National Security and Civil Liberties – Getting the balance right
This was published under the 2010 to 2015 Conservative and Liberal Democrat coalition government
Speech on national security by Security Minister James Brokenshire to National Security Summit at Queen Elizabeth Conference Centre on 3 July.
Good morning ladies and gentlemen. It is a pleasure to be here today. And it is a particular honour to address those of you in this room - and I know there are many of you - who play a vital role in protecting the people of this country.
As Security Minister, I have the privilege to see the amazing work that many of you do every day to keep our country safe. And I know what a difference you make.
Threats to our freedoms
As we’ll hear during today’s summit, the threats facing our country are many and varied.
* The terrorist who kills, maims and seeks to spread fear.
* The extremist who exploits our commitment to freedom of speech to incite hatred and violence.
* The drug dealer who lays waste to our communities.
* The cyber fraudster who steals our data and our money.
Different perpetrators, causing harm to their victims for different reasons and in different ways.
But these threats also have something in common: all of them threaten our way of life and the freedoms we hold most dear.
* Our freedom to live.
* Our freedom to go about our business in peace.
* Our rights to privacy and to free expression.
These freedoms are fundamental to the nature of the society we want to live in. They have been threatened in the past. They are fragile and hard-won. And they remain under threat today.
It has been a challenging few months for those who are working to protect those freedoms. The despicable murder of Drummer Lee Rigby in Woolwich was a reminder that the threats we face are real and enduring. And at the same time, there has been intense public scrutiny of our response to those threats.
There has been a rich public debate about the scope of counter-terrorism powers. There has been discussion in Parliament about the so-called Snoopers’ Charter. And concerns have been expressed about the possibility of unfettered state surveillance.
Anyone reading the papers over the past year could be forgiven for thinking that the main threat to our freedoms in fact comes from those working so hard to protect the public across a range of national security issues. It is a sobering thought.
I know that this isn’t true. You know that this isn’t true. And most of the people in this country know that this isn’t true. But it is right that we should be challenged and that we should challenge ourselves.
I would not want to live in a society in which powers to fight terrorism and organised crime were granted or exercised lightly. The reality is that protecting our national security, just like policing our streets, relies on public trust and on the legitimacy it confers.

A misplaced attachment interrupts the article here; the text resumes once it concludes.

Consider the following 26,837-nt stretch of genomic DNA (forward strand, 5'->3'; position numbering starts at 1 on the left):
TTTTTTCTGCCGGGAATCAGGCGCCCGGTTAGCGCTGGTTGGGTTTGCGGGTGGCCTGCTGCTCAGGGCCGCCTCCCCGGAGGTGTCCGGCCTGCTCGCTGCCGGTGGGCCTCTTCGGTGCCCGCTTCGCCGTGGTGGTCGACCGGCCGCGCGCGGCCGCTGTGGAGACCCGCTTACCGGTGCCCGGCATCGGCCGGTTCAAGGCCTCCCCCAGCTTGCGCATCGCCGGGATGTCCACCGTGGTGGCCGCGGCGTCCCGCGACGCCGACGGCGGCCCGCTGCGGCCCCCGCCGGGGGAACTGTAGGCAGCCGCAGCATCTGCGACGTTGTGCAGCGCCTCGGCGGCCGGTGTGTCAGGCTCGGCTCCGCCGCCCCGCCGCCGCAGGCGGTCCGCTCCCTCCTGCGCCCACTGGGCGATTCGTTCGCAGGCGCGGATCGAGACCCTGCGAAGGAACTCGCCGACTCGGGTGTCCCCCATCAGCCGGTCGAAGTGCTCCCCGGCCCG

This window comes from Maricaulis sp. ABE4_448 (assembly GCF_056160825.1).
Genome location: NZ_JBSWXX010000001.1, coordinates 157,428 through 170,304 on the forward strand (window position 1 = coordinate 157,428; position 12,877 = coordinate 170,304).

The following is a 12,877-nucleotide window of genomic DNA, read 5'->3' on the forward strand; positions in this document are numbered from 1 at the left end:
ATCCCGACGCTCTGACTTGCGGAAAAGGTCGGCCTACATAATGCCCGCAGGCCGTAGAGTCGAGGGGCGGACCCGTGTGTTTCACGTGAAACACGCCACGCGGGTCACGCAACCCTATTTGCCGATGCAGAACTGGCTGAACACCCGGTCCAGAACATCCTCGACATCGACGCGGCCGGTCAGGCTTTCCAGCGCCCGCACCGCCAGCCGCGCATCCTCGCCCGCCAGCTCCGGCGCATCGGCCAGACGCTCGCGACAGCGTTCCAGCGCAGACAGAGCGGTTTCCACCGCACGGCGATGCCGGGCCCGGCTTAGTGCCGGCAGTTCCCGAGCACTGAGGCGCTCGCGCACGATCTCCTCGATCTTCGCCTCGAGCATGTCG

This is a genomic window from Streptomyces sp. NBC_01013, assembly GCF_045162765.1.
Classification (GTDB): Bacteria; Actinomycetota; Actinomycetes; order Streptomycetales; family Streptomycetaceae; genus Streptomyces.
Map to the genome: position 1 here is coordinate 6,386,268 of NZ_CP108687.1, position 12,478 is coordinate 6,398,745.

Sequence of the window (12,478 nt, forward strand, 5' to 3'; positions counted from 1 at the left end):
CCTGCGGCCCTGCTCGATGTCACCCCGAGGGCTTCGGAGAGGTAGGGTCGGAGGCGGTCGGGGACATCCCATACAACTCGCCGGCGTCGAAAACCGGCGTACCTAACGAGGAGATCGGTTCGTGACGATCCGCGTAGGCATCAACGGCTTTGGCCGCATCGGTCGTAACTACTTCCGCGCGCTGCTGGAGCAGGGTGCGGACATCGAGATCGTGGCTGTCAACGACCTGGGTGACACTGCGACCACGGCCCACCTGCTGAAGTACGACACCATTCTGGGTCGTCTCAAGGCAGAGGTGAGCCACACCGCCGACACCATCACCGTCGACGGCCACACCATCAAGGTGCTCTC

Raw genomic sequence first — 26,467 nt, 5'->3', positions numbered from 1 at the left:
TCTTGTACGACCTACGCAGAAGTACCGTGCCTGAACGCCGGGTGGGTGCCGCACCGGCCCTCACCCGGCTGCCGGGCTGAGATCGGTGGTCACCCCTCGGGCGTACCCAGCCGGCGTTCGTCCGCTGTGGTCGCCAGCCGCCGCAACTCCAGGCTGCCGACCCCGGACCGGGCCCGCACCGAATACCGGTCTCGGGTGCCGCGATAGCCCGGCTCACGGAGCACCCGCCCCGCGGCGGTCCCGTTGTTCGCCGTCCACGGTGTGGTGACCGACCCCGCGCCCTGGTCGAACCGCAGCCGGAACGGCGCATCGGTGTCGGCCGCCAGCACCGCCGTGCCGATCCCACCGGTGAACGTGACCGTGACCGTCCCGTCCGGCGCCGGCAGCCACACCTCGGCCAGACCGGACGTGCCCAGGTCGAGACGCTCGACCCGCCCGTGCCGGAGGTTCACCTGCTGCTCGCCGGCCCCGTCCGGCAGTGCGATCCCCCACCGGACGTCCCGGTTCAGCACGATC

We can only protect the public if people trust that we are acting effectively and responsibly in their name. And we must always be alive to the risk that our work could inadvertently undermine the very freedoms we are trying to protect.
Balancing security and civil liberties
So I want to focus my comments this morning on a question that should be of concern to all of us: Are we striking the right balance between national security and civil liberties, between collective security on the one side and individual freedoms on the other?
The question itself contains a false assumption. There is not always a direct trade-off between security and civil liberties. They are often mutually reinforcing: insecurity tends to erode civil liberties, and the denial of civil liberties often fuels insecurity.
But it is also true that there is sometimes a trade-off, and it is those occasions that tend to fuel debates over whether the pendulum has swung too far in either direction. It is those occasions that present us with difficult choices that we cannot and must not duck.
The stakes are high: our way of life is shaped by the choices we make. This is not a new question of course. Nor is it unique to the UK. But it is perhaps more pressing than at any other time in our history.
Information technology is transforming our world. It is creating new opportunities for business and leisure, and is providing us with new ways to communicate and keep in touch with each other. But it also provides new opportunities for those who mean us harm, as well as for those of us who are in the business of countering threats to our security.
It is raising new questions about what the State should and should not do in response to those new threats. I believe that our system and the principles under which we operate remain valid and effective in this new environment, but it is right that we should be challenged on whether we are getting the balance right.
I want to argue this morning that the Government is getting this right; That we have taken a careful, principled and pragmatic approach to finding the right balance; and that as a result we have strengthened both security and the protection of cherished civil liberties.
One area where the need for re-balancing was most apparent when we first came to power was the suite of national security powers on our statute books.
We reviewed our counter-terrorism powers and legislation to ensure they were both effective and proportionate. A number of significant changes were made.
We abolished Control Orders, which were not as effective as they needed to be and the Courts struck down some of the more stringent elements of the regime.
We replaced them with Terrorism Prevention and Investigation Measures - providing a robust and effective means for dealing with terrorist suspects who we cannot yet prosecute or deport, but without imposing restrictions on individuals indefinitely with no end in sight.
We reduced the limit for detaining terrorist suspects before charging them from 28 to 14 days.
We repealed previously over-used terrorism ‘stop and search’ powers under section 44 of the Terrorism Act 2000, replacing them with a much more limited power.
And we reviewed powers to stop, search and question people at the border, completing a consultation on the application of these powers in December last year with measures now coming before Parliament.